Silicon Valley venture capitalist Chris Haroun wants to teach you everything you need to know about business.
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My new favorite business course wasn’t produced by a business school, and it isn’t on any of the academic MOOC platforms. It is, however, the single most comprehensive, practical resource I have found for learning business on the cheap. An Entire MBA in One Course, created by Silicon Valley venture capitalist Chris Haroun, is also one of the most popular courses on Udemy.
For obvious reasons, when I learned about a resource promising to be An Entire MBA in One Course, I had to check it out. Haroun’s background includes time at big-name finance and management consulting firms like Goldman Sachs, Citadel, and Accenture. He currently works at a prominent Silicon Valley venture capital firm and is a frequent guest lecturer at Bay Area business schools, including Berkeley and Stanford. Haroun received his MBA in finance from Columbia University.
If anyone can teach the entire MBA curriculum in a single course, Haroun certainly has the resume to do it.
Entrepreneurs, this course is for you
Incredibly, An Entire MBA in One Course is pretty much as advertised. Haroun manages to distill the most important parts of his own MBA in finance, as well as his years on Wall Street and in Silicon Valley into a single, jam-packed course. Haroun follows a hypothetical company from birth through maturity. While the course is geared towards entrepreneurs planning to seek funding for a startup, it is filled with insights that translate beyond startup world. An Entire MBA in One Course is fast-paced but accessible, and Haroun’s palpable enthusiasm keeps interest high.
As someone who has been in literally dozens of online courses, this one stood out to me for its practical usefulness and grounding in real-world experience. If you are an entrepreneur looking for concrete information that can help you start a company, raise money, and grow into a great manager, this is the course for you. But even as someone who isn’t planning to raise venture capital, I found Haroun’s tips on networking, sales, and presentations to be highly insightful.
Chris Haroun’s advice about your business education
I recently caught up with Chris Haroun to ask him a few questions about business education, career management, and his experience teaching one of the most popular business courses on Udemy.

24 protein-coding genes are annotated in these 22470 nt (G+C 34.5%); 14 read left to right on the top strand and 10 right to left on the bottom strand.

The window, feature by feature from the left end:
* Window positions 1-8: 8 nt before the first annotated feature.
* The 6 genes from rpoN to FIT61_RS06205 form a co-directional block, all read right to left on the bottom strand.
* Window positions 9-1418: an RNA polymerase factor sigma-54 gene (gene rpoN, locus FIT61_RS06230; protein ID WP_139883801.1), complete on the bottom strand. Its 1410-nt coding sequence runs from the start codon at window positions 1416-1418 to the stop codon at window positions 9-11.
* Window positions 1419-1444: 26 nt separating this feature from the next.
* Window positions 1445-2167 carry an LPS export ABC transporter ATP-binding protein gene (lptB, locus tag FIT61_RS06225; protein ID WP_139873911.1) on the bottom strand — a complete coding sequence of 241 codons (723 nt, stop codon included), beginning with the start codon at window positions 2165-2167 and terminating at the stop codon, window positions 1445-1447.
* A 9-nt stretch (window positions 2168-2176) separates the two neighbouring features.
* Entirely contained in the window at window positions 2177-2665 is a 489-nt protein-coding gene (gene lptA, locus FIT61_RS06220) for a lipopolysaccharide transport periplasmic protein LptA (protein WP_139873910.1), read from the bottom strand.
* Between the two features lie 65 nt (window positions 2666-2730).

Note: Interview responses have been edited for length and clarity.
Laurie Pickard: What inspired you to become an educator, and what do you get out of writing and teaching?
Chris Haroun: One of my students called me up for mentoring, and she works at Udemy. So I checked it out, and I thought, this place is unbelievable. It reminded me of YouTube in the early days. Udemy is the quintessential education platform that is going to democratize the global education market. I was blown away. And I decided to put up a course. I already had the slides.
I’m incredibly bullish on ed-tech because if you fix education, and if you incentivize people who teach, you can attract the best and the brightest. And I believe that with education every problem gets solved. Literally every problem in the world can be solved with education.
LP: Given all the materials and resources that are available today, I’m curious whether you think a traditional MBA is a good investment. How would you advise people who are considering their options for business education?
Every problem in the world can be solved with education.
CH: I think an MBA is worth it if you want to change careers. If you’re happy in the career track you’re on, I don’t think you need it at all. When it comes to business, I believe that business is common sense, except for two aspects of it, accounting and finance. You have to learn that language.
LP: Entrepreneurs pitch to you a lot. What would you think of an entrepreneur who had opted to take their business education into their own hands rather than pursuing a traditional MBA?
I never judge someone based on their education. All I care about is their passion for their industry.
CH: It’s different here in the Bay Area. There are fewer barriers. I never judge someone based on their education. All I care about is their passion for their industry. I see five- or six- hundred business plans per year. It never comes up where they go to school. My favorite success stories, and when I teach, my favorite students, are the ones who are poor, smart, and hungry. It doesn’t really do much to say, “I have an MBA from a top school.” I’m a firm believer in common sense and passion.